Updated: Mar 1, 2020
So after a number of years of procrastination and dreaming about going to StoneFest, this year I finally made it over to Seattle to attend the event. Procrastination was of course not the only factor in making the 14,623 km round trip to the event, finances and situation also played a big factor. If it were not for Alexandra and Scott of StoneFest and the work they are doing with the ‘OnTrack‘ scholarship, dreams and procrastination would still be my only memories of StoneFest.
StoneFest came to be after Scott Hackney (partner of Marenakos Rock Center), Alexandra Morosco (sculptor, and Trow & Holden Field Representative at the time) and Randy Potter (Trow and Holden Tool Co.) had a short tool demo day at Marenakos. It was such a great experience they visualized, bringing together carvers and masons and working together for several days. As director, Morosco planned a four day event in 2004 through the Northwest Stone Sculptors Association which was a total success! Sculptors were exposed to the vibrant stone mason, Bobby Watt and learned about function, gravity and basic building principles. Masons got to blow off all their corners and make a square stone round or curvy. They had so much fun, It was clear this needed to happen again.
Marenakos Rock Center adopted the role of sponsoring this most extraordinary event in the Pacific Northwest and called it StoneFest. StoneFest is now the annual gathering for those who LOVE STONE. This educational event offers something that is a unique experience for the stonemason, the carver, architect, landscape designer, or simply those who want to further their connection with stone.
The story of this years StoneFest however, starts much closer to home at a stone festival far more familiar to me, Feile na gCloch on Inis Oirr. I have written about it many times, and it is a place special to many of us here in the stone world in Ireland. It has also become precious to Scott and Alexandra who have been coming to Inis Oirr for the past few years and will be back again this year. Inspired by their recent experiences in Ireland as well as the large number of Irish and Scots attending, Scott and Alexandra went with a very strong Irish theme for StoneFest 2014.
Renowned Irish stonemason / author Patrick McAfee is a regular instructor at StoneFest and has brought a regular Irish influence into the projects at StoneFest (note the Clochán in the photo at the top of this post that they built during the 2010 StoneFest) For this years festival Patrick designed two very special Irish inspired structures.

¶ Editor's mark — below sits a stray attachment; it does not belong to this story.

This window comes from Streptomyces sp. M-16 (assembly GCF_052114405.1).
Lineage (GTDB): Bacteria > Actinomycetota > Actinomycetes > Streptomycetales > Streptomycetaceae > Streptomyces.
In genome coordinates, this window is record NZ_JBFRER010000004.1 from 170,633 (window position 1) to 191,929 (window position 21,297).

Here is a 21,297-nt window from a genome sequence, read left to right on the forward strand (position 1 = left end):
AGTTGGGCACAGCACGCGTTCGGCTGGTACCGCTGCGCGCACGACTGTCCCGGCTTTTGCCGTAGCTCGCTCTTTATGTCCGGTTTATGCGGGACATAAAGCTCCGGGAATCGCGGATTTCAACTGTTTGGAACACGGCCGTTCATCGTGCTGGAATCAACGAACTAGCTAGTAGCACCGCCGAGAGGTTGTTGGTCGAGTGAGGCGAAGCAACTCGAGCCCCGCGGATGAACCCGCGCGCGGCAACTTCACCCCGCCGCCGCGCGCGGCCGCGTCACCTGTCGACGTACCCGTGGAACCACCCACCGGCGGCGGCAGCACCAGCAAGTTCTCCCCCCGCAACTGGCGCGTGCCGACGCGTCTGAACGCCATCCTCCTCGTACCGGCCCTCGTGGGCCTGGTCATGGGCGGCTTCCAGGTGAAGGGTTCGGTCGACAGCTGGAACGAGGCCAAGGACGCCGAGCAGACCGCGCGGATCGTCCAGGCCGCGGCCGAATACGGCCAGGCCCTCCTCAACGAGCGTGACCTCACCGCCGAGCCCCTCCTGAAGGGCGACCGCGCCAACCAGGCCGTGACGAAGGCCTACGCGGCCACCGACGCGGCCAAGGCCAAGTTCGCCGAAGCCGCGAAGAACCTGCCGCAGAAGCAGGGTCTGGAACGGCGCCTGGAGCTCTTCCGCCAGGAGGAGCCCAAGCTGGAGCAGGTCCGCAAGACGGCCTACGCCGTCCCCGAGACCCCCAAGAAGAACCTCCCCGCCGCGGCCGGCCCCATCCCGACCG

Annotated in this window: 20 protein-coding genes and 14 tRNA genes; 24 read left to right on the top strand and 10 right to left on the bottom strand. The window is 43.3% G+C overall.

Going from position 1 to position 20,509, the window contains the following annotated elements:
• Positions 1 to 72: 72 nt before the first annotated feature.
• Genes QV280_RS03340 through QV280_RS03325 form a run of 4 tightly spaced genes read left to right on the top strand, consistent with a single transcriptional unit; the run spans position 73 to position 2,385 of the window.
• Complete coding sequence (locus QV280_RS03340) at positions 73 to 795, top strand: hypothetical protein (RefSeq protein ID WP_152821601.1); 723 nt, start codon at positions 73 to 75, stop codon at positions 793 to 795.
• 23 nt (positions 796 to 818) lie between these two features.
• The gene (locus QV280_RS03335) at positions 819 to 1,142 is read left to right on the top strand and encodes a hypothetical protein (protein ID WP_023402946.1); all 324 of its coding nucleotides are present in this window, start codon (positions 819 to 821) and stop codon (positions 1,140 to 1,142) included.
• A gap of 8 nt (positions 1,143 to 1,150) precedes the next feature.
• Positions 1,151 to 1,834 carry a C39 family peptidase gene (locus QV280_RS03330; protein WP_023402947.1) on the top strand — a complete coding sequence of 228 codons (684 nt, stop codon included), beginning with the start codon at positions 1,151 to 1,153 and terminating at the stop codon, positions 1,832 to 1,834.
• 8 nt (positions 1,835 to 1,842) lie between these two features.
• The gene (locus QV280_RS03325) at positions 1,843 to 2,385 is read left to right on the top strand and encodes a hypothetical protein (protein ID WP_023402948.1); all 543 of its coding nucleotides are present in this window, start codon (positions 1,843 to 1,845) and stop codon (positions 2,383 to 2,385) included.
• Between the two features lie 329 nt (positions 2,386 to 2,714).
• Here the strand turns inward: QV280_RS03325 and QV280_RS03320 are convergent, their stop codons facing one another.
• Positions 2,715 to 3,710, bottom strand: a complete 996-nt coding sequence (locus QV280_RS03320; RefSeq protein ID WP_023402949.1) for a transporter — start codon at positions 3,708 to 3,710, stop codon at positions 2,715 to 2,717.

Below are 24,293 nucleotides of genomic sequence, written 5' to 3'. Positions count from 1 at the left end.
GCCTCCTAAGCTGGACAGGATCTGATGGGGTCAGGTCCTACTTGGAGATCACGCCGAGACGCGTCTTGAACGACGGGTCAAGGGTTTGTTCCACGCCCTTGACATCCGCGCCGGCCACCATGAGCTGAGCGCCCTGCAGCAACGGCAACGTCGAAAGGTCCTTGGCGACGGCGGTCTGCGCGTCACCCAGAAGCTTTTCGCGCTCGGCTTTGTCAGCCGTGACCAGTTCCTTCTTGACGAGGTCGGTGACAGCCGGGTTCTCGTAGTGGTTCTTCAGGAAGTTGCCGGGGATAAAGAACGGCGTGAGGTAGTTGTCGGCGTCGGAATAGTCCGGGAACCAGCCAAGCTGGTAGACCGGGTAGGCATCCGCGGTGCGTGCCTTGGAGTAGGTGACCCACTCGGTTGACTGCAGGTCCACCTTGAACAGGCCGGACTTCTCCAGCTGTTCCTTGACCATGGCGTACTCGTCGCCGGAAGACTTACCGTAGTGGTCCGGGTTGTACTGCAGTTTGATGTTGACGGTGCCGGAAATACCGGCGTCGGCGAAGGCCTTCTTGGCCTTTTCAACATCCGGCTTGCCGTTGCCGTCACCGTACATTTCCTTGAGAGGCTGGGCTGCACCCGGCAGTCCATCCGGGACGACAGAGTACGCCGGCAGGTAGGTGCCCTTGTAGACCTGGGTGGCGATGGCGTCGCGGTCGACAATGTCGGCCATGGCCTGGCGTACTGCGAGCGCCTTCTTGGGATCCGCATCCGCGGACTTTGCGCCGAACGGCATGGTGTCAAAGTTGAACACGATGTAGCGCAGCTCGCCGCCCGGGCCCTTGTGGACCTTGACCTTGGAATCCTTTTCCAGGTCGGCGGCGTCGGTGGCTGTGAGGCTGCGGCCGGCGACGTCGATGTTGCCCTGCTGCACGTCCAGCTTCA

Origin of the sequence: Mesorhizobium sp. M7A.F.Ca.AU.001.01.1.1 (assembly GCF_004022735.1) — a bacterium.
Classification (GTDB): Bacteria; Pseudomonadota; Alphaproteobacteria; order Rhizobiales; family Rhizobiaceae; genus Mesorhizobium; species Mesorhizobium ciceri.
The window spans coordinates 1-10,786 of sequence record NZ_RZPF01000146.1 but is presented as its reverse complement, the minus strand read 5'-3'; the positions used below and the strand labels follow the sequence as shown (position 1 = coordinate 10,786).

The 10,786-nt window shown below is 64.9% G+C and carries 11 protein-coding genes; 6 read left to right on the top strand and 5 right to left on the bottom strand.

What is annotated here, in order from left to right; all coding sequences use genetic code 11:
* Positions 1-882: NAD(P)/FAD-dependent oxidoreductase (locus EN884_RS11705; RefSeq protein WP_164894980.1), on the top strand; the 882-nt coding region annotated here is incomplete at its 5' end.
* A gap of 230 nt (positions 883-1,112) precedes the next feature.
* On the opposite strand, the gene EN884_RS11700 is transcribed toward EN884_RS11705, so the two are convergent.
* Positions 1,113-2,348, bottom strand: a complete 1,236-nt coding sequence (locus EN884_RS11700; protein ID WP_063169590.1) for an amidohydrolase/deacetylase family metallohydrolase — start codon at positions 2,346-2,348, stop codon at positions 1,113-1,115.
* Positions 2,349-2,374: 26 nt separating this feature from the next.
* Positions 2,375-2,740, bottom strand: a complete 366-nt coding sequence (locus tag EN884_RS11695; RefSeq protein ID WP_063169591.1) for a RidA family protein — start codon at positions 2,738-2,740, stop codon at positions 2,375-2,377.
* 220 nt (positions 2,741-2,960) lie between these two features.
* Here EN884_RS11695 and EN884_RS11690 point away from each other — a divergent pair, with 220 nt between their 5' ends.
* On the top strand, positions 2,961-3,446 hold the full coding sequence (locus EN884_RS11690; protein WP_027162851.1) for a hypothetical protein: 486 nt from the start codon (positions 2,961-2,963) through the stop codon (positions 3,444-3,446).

The Early Irish Christian Church
This replica of an Early Irish Christian Church was built using local granite rubble and earth mortar and is only slightly smaller than the similar ones found in Ireland.
The dry stone ‘Krak’
The dry stone project was inspired by the unique Newtown castle in Co. Clare (Unique because unlike most other tower houses in Ireland, Newtown Castle is round but rises from a square pyramidal base).
Inspired by this Pat designed a scaled down version of a 13th century defensive structure known as a ‘Krak‘.
This type of defensive structure has the same type of complex shapes as Newtown Castle, with round turrets emerging from the steep sloping defensive walls. The turrets were used to provide a projecting defensive position for archers, allowing covering fire to the adjacent wall. The steep slope (or batter) of the wall prevents attackers hiding at the base of the wall but also allowed people inside the fort to throw rocks and other projectiles down that would bounce off the sloping wall and into the faces of the attackers. (as demonstrated by Nick and myself below)
The Krak was built last week under the instruction of Nick Aitken, with the help of Ken Curran, Sunny Wieler, Eric Landman, Russ Beardsley, and Alan Ash to name but a few.
This scaled down Krak is a complex looking structure, but when broken down into individual elements it was essentially an L shaped wall (plum on one side, 1: 2 batter on the other) with round pillars on the corners.
The part that had everyone stumped for a while was the quoin stones, and how to get the cylindrical shape to emerge from the pyramidal shape wall. After much head scratching they managed to carve the cylindrical shape into the unforgiving Pennsylvania blue stone. This stone only wants to break perpendicular to the grain so trying to achieve a 1:2 batter into a 6″ bed took up a lot of time.
Fortunately the guys at Marenakos guillotined the limestone blocks into pie shapes for the turrets and so sped up the process and got everyone back on track.